Schistosomes feed on human blood. They employ proteases to degrade hemoglobin from ingested erythrocytes, using the residues released for amino acid metabolism. However, the identity and the role of the participating protease(s) are unclear and controversial. Confocal microscopy localized schistosomal cathepsin D to the parasite gastrodermis, and revealed elevated protease expression in females. At sub-cellular level, cathepsin D was localized to superficial digestive vacuoles of the gut and to cisternae of the gastrodermal rough endoplasmic reticulum. Schistosome cathepsin D, expressed in insect cells, autoactivated at pH 3.6 to a ∼40 kDa form that cleaved the substrates o-aminobenzoyl-Ile-Glu-Phe-nitroPhe-Arg-leu-NH2 and hemoglobin. The NH2-terminal residues of mature cathepsin D of Schistosoma japonicum and Schistosoma mansoni were Asn1 and Gly1, respectively, revealing that the proregion peptide was comprised of 35 residues. The proteases cleaved hemoglobin at pH 2.5-4.6, releasing numerous fragments. S. Japonicum cathepsin D cleaved at 13 sites, S. mansoni cathepsin D at 15 sites. Early cleavage sites were αPhe33-Leu34 and βPhe41-Phe42, while others included αLeu109-Ala-110 and βLeu14-Trp15, demonstrating a preference for bulky hydrophobic residues at P1 and P1′. Most of the schistosomal cathepsin D cleavage sites were discrete from those of human cathepsin D. The gastrodermal location, elevated expression in females, acidic pH optima, similar substrate preferences in two species, and the discrete substrate preferences compared with human cathepsin D together provide compelling support for the hypothesis that schistosomal cathepsin D plays an integral role in hemoglobin proteolysis, and might be selectively targeted by drugs based on protease inhibition.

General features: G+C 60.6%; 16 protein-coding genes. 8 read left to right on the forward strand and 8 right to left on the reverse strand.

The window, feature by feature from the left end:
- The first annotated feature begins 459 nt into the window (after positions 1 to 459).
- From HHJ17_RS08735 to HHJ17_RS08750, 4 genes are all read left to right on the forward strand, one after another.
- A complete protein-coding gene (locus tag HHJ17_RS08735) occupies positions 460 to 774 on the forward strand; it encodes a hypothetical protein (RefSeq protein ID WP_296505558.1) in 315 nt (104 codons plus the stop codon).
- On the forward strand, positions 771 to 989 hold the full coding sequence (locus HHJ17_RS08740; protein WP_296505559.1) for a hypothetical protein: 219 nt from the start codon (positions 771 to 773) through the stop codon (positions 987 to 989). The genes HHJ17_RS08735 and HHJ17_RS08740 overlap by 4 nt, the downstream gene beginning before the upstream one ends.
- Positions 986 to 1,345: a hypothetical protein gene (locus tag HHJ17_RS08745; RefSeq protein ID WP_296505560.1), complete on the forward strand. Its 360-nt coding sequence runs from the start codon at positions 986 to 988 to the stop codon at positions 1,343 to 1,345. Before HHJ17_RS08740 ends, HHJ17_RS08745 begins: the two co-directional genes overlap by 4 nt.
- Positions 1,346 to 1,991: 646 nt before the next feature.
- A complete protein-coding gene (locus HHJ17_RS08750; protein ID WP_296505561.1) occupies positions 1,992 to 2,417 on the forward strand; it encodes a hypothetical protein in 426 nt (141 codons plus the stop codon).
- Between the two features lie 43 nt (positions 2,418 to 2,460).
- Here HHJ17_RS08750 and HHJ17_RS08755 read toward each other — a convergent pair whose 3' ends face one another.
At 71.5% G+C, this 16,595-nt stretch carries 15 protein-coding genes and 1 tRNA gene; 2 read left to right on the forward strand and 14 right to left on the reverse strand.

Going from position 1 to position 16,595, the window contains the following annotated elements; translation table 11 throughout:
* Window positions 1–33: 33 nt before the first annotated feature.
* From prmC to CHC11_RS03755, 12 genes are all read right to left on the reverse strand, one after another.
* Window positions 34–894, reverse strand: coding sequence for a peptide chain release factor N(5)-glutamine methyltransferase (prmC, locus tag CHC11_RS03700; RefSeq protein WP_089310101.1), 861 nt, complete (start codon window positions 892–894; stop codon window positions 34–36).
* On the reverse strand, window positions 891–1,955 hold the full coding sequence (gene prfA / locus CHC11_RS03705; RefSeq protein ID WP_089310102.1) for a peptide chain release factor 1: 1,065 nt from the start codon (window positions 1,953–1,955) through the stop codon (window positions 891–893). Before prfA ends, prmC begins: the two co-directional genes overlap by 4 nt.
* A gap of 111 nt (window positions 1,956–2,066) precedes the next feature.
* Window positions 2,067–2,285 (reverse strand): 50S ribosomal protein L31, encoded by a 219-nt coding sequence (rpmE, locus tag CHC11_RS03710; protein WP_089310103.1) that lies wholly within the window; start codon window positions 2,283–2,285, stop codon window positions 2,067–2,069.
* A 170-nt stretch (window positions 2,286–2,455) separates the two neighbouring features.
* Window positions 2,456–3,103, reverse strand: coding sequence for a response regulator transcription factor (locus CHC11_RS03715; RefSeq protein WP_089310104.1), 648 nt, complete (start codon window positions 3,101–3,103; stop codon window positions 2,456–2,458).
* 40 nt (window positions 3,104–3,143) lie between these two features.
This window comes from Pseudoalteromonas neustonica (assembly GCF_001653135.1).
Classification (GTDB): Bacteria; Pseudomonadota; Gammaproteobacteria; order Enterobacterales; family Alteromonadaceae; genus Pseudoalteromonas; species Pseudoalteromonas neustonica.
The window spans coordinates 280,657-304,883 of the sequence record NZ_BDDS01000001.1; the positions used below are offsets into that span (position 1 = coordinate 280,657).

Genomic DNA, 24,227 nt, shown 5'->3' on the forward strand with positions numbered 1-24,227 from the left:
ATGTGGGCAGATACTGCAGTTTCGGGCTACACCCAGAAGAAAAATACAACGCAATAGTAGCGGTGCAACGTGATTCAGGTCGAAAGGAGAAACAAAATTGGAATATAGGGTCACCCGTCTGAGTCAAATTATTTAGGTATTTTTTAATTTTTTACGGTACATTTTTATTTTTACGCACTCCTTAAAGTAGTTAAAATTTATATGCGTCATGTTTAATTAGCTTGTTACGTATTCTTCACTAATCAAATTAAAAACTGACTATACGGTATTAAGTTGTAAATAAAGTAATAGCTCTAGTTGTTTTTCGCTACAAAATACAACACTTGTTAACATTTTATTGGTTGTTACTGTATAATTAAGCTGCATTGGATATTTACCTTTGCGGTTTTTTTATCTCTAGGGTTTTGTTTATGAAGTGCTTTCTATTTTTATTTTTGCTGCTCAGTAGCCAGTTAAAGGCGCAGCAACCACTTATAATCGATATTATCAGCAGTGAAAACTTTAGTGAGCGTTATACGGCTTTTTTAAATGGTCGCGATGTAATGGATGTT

- Aspartic protease
- Cathepsin D